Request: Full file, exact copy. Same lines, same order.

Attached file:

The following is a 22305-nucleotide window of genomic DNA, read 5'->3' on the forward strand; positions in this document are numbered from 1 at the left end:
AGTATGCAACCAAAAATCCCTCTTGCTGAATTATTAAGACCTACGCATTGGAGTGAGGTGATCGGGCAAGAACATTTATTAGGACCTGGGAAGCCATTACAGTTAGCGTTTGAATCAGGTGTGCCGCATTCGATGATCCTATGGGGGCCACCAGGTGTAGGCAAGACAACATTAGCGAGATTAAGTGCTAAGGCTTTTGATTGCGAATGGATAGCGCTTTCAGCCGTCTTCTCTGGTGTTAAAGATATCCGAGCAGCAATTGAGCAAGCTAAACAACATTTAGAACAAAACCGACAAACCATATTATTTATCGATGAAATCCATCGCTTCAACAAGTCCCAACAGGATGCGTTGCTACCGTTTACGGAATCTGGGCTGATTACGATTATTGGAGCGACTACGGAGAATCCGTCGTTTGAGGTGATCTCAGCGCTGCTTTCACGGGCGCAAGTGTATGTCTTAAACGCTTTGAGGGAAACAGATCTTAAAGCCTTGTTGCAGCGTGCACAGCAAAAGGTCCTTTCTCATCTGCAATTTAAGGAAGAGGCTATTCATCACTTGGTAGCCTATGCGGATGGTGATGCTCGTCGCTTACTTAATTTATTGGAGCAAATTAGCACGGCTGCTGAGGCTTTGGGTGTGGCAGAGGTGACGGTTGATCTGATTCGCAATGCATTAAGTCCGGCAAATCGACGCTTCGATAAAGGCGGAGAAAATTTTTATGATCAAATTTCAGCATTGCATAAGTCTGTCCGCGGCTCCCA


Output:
The following is a 22305-nucleotide window of genomic DNA, read 5'->3' on the forward strand; positions in this document are numbered from 1 at the left end:
AGTATGCAACCAAAAATCCCTCTTGCTGAATTATTAAGACCTACGCATTGGAGTGAGGTGATCGGGCAAGAACATTTATTAGGACCTGGGAAGCCATTACAGTTAGCGTTTGAATCAGGTGTGCCGCATTCGATGATCCTATGGGGGCCACCAGGTGTAGGCAAGACAACATTAGCGAGATTAAGTGCTAAGGCTTTTGATTGCGAATGGATAGCGCTTTCAGCCGTCTTCTCTGGTGTTAAAGATATCCGAGCAGCAATTGAGCAAGCTAAACAACATTTAGAACAAAACCGACAAACCATATTATTTATCGATGAAATCCATCGCTTCAACAAGTCCCAACAGGATGCGTTGCTACCGTTTACGGAATCTGGGCTGATTACGATTATTGGAGCGACTACGGAGAATCCGTCGTTTGAGGTGATCTCAGCGCTGCTTTCACGGGCGCAAGTGTATGTCTTAAACGCTTTGAGGGAAACAGATCTTAAAGCCTTGTTGCAGCGTGCACAGCAAAAGGTCCTTTCTCATCTGCAATTTAAGGAAGAGGCTATTCATCACTTGGTAGCCTATGCGGATGGTGATGCTCGTCGCTTACTTAATTTATTGGAGCAAATTAGCACGGCTGCTGAGGCTTTGGGTGTGGCAGAGGTGACGGTTGATCTGATTCGCAATGCATTAAGTCCGGCAAATCGACGCTTCGATAAAGGCGGAGAAAATTTTTATGATCAAATTTCAGCATTGCATAAGTCTGTCCGCGGCTCCCA